Preterm delivery, especially when associated with very low birthweight (VLBW, <1500 g) or extremely low birthweight (ELBW, <1000 g), represents a major insult to the developing brain. VLBW premature infants make up 1%–2% of all live-births, and more than 85% survive the neonatal period (Mc'Intyre et al., 1999). Unfortunately, the increase in survival among premature infants in the 1990s was accompanied by a reported increase in disability (Wilson-Costello et al., 1998). In addition, the brains of preterm children have been shown to be 6% smaller than term controls at school age, and numerous structural and microstructural differences in brain development have been documented in the preterm population (Reiss et al., 2004).
In contrast, recent reports document improvement in testing scores and academic performance across time for the prematurely born, and imaging studies suggest the development of alternative strategies for language processing in preterm subjects at adolescence. Furthermore, numerous preclinical studies have documented the developing brain's ability to engage in regenerative and recovery mechanisms (Vaccarino & Ment, 2004). Taken together, these findings suggest that preterm birth alters the genetically determined pattern of corticogenesis, and that compensatory mechanisms may promote neural and functional plasticity in the developing brain.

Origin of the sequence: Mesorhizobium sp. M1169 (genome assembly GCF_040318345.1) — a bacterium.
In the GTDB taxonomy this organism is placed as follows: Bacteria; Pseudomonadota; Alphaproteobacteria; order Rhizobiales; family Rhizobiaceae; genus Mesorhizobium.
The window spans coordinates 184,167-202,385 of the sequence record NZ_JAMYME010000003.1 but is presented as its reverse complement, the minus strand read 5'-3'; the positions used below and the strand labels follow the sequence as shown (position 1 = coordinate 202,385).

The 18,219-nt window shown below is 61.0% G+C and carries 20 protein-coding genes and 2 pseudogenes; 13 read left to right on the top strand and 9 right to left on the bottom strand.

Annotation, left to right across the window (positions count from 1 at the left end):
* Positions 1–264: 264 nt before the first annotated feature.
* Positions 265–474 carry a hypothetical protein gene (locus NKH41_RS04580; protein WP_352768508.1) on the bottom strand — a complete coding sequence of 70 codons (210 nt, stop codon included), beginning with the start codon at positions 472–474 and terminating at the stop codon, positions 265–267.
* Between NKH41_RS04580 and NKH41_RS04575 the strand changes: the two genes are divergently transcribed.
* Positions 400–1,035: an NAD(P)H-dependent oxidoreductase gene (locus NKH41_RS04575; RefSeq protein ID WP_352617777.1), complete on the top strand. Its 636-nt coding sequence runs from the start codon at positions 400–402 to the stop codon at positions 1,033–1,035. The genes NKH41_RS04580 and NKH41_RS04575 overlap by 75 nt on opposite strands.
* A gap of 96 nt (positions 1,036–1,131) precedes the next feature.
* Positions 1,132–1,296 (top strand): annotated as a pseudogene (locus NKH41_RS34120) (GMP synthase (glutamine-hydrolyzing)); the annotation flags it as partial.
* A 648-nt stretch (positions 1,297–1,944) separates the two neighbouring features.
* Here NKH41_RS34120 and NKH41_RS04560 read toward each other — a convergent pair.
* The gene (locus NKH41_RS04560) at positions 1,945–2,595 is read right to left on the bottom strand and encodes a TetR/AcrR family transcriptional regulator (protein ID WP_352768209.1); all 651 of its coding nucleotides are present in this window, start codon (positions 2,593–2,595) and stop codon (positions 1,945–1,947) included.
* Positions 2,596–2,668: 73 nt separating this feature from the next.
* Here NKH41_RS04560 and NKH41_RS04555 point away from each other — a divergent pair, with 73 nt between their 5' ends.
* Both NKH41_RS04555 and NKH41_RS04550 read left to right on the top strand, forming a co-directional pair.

Injury to the developing brain
The most common forms of injury to the developing preterm brain are intraventricular hemorrhage (IVH), cystic periventricular leukomalacia (cPVL), and white matter injury. Other, relatively less common, findings predictive of developmental sequelae include cerebellar hemorrhages and basal ganglia/thalamic lesions (Limperopoulos et al., 2005a,b; Dyet et al., 2006).